Efficient definition

Efficient means, in respect to costs and operating expenditure, costs incurred by a prudent service provider managing the Network, acting efficiently, having regard to any matters particular to the environment in which management of the Network occurs including:
Efficient means the accomplishment of, or ability to accomplish, a job with a minimum expenditure of time and effort; i.e. the ability to perform or function in the best possible manner with the least waste of time and effort by having and using the requisite knowledge and skills. Efficiency is determined in relation to cost – it means “doing the thing right’, thus providing water in the most cost effective manner so that the benefits of the provision of water outweigh the social, economic and environmental costs of providing water.
Efficient means that the cumulative result of regulated prices drives investment by the utility and the consumer that is best for the state as a whole, however “best” is defined (overall cost, or cost plus other factors)

Examples of Efficient in a sentence

  • ADDITIONAL SPECIAL PROVISION 1 (ASP 1)FOR TRANSPORTATION ALLIANCE FOR NEW SOLUTIONS (TrANS) PROGRAM EMPLOYMENT PLACEMENTS AND APPRENTICESHIPS The Safe, Accountable, Flexible, Efficient Transportation Equity Act: A Legacy for Users (SAFETEA-LU), Section 5204(e) – Surface Transportation Workforce Development Training and Education, provides for 100 percent Federal funding if the core program funds are used for training, education, or workforce development purposes, including “pipeline” activities.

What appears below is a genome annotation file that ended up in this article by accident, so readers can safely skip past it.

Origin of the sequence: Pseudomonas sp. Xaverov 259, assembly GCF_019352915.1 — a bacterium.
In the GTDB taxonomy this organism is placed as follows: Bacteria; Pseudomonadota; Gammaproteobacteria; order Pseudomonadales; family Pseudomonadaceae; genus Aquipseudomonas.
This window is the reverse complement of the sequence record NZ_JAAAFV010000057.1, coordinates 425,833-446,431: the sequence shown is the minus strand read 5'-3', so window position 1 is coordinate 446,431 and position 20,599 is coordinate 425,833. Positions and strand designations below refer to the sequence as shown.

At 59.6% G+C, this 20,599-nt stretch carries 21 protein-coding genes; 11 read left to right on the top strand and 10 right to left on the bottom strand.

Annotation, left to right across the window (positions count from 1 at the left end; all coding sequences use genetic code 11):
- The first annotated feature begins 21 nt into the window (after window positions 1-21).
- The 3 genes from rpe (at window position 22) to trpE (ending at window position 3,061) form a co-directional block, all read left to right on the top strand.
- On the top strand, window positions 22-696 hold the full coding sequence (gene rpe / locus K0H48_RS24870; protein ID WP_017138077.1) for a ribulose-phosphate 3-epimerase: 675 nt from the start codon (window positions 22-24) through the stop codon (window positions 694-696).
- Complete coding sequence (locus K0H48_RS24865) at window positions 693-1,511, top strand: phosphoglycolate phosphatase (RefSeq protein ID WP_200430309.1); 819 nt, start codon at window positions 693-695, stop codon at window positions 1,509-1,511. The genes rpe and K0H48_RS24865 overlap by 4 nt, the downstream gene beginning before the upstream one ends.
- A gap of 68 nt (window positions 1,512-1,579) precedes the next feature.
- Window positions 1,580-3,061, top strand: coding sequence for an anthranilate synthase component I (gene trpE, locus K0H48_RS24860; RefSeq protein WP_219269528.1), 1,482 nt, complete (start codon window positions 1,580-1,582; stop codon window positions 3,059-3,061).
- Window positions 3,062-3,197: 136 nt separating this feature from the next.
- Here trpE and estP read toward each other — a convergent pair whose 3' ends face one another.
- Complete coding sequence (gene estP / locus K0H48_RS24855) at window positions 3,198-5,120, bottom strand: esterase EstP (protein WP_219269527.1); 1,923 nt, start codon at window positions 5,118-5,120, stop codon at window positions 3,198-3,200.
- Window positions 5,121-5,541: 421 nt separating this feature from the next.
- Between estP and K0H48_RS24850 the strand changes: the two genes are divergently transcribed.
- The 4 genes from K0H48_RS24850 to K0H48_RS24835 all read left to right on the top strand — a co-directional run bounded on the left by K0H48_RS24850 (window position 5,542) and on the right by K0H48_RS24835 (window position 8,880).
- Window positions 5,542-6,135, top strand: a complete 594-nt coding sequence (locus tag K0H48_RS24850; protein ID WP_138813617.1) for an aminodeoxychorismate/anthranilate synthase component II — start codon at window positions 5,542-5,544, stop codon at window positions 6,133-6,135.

• Efficient iterative schemes for ab initio total-energy calculations using a plane-wave basis set.

  • Also consider selecting low energy light fittings when redecorating; contact the Lighting Association for your nearest stockist of Domestic Energy Efficient Lighting Scheme fittings.

  • Efficient use of energy, environmentally-friendly mobility and security in a connected world – we solve some of the most critical challenges that our society faces while taking a conscientious approach to the use of natural resources.

  • Efficient and acceptable boiler operation depends upon the coordination and proper operation of fuel, combustion air, controls, steam, feedwater, condensate and other related components.

More Definitions of Efficient

Efficient means that the rates and Terms and Conditions provide efficient price signals at
Efficient means that you are performing or functioning in the best possible manner with the least waste of time and effort, i.e. it is about doing things right;
Efficient means a conclusion that a reform, program, expenditure category or service or a component thereof, minimizes the use of time, effort, and resources, including funding, while not impairing the achievement of the objective of the reform, program, or service as demonstrated
Efficient means that the extraction path minimizes the quantity of resource
Efficient. ’ labor means the units of labor which are the CES composites of low/high-skilled efficient labor units, which, in turn, are CES combinations of native and foreign workers.